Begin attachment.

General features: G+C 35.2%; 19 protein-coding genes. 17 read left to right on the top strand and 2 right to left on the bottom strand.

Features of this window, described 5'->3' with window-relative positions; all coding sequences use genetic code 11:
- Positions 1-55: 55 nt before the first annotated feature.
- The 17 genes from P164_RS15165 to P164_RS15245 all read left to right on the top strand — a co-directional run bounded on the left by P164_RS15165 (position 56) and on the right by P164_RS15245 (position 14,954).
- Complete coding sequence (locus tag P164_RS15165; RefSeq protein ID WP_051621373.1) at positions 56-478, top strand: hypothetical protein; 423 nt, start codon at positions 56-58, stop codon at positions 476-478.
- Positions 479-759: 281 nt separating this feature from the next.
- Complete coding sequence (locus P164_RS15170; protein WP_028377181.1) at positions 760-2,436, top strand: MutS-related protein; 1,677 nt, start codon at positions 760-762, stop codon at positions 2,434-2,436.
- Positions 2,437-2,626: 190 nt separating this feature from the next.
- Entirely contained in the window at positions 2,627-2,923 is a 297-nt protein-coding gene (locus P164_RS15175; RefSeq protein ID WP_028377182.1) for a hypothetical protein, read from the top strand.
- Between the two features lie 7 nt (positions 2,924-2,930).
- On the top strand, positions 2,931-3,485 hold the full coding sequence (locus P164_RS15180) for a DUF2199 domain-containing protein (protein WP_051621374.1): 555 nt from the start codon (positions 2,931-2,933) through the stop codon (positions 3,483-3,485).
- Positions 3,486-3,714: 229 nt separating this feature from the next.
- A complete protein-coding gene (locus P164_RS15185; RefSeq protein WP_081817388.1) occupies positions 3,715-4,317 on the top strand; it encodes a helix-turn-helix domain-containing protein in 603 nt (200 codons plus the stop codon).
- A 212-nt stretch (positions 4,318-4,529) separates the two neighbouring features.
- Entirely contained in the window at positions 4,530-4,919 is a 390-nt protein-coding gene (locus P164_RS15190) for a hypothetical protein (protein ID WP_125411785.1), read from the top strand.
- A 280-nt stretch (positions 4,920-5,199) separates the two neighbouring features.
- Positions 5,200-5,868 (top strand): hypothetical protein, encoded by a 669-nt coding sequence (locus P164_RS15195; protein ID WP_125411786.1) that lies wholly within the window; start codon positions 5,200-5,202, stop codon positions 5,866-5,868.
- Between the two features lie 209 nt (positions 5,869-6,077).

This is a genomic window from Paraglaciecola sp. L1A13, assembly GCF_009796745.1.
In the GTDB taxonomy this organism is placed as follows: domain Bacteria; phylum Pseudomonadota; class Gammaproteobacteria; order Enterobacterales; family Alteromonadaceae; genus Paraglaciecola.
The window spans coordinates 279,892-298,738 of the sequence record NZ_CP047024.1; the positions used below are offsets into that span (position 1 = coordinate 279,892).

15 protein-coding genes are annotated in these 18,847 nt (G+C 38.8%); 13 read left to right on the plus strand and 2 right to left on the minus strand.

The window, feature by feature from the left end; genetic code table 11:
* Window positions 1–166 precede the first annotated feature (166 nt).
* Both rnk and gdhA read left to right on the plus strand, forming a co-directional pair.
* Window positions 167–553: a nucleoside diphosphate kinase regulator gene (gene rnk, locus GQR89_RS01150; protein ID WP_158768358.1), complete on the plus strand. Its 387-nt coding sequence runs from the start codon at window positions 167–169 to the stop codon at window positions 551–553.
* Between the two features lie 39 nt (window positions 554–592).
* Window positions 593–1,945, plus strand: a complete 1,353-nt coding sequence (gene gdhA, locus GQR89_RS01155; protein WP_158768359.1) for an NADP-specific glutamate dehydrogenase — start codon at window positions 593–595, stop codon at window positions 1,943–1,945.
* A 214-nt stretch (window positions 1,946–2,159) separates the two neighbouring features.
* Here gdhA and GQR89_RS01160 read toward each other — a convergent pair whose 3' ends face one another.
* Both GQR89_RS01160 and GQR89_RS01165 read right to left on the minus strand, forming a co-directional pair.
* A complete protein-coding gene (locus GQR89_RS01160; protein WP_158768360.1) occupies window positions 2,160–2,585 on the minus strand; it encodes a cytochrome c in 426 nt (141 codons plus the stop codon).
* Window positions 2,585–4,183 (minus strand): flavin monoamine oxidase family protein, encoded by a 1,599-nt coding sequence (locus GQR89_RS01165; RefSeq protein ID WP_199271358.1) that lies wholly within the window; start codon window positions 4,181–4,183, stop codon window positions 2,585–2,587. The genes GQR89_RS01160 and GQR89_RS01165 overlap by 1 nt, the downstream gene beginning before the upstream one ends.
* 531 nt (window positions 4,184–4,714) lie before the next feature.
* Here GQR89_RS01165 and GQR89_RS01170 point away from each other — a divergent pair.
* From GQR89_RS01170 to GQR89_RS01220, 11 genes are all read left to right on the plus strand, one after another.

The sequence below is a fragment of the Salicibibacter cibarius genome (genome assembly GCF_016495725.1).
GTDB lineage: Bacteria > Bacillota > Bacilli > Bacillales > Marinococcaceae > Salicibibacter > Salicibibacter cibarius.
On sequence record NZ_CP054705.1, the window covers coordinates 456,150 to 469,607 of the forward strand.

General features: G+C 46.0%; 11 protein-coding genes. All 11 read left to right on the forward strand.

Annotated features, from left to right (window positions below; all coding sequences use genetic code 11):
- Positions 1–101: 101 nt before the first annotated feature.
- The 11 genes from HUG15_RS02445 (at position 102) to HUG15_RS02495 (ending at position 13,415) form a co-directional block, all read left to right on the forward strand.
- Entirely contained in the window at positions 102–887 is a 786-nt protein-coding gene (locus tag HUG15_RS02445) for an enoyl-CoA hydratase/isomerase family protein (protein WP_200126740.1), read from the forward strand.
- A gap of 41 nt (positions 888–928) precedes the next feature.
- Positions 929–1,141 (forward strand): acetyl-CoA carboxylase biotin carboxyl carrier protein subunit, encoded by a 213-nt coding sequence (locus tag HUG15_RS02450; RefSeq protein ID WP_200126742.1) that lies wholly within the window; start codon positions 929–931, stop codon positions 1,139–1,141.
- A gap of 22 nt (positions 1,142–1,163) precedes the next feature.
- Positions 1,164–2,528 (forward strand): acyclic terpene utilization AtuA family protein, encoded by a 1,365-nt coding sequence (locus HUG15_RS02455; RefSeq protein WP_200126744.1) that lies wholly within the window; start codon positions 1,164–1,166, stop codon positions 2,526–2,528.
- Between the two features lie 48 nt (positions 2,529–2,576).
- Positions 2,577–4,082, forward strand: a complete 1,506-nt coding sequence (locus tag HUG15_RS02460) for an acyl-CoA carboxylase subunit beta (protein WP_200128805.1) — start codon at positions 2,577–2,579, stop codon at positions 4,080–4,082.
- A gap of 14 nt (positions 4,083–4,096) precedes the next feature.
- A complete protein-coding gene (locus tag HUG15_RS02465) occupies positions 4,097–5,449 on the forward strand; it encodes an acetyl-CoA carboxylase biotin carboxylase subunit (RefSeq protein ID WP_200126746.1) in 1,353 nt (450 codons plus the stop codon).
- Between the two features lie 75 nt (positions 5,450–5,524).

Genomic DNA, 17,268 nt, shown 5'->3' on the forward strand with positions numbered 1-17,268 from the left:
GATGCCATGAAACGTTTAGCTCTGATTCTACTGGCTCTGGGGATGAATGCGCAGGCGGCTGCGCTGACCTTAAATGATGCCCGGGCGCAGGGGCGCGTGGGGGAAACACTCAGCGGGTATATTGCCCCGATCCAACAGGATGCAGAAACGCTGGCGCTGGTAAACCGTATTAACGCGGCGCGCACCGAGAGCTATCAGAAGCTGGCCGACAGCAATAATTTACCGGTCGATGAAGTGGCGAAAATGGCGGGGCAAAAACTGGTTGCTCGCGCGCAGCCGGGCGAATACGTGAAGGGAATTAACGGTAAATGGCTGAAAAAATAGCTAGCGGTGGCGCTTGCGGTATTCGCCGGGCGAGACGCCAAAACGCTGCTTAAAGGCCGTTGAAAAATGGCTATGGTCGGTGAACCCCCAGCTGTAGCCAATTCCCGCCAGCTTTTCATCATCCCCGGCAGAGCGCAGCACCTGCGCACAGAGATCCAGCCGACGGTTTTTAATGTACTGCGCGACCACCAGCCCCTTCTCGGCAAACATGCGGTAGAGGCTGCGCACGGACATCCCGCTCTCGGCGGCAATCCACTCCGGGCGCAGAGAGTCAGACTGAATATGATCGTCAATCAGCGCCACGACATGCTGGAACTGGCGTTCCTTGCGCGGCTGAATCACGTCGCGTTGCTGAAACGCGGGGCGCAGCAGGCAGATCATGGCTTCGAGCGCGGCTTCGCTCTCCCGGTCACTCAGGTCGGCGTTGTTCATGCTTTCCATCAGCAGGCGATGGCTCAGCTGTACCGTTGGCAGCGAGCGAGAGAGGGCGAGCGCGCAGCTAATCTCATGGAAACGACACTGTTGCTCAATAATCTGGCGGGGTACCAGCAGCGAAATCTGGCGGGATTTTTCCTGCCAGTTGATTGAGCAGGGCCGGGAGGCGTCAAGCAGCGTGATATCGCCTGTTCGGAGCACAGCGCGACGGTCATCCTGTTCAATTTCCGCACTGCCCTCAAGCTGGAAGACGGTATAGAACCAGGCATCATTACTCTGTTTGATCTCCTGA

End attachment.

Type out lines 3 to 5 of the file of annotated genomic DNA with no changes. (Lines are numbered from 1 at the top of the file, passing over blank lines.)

- Positions 1-55: 55 nt before the first annotated feature.
- The 17 genes from P164_RS15165 to P164_RS15245 all read left to right on the top strand — a co-directional run bounded on the left by P164_RS15165 (position 56) and on the right by P164_RS15245 (position 14,954).
- Complete coding sequence (locus tag P164_RS15165; RefSeq protein ID WP_051621373.1) at positions 56-478, top strand: hypothetical protein; 423 nt, start codon at positions 56-58, stop codon at positions 476-478.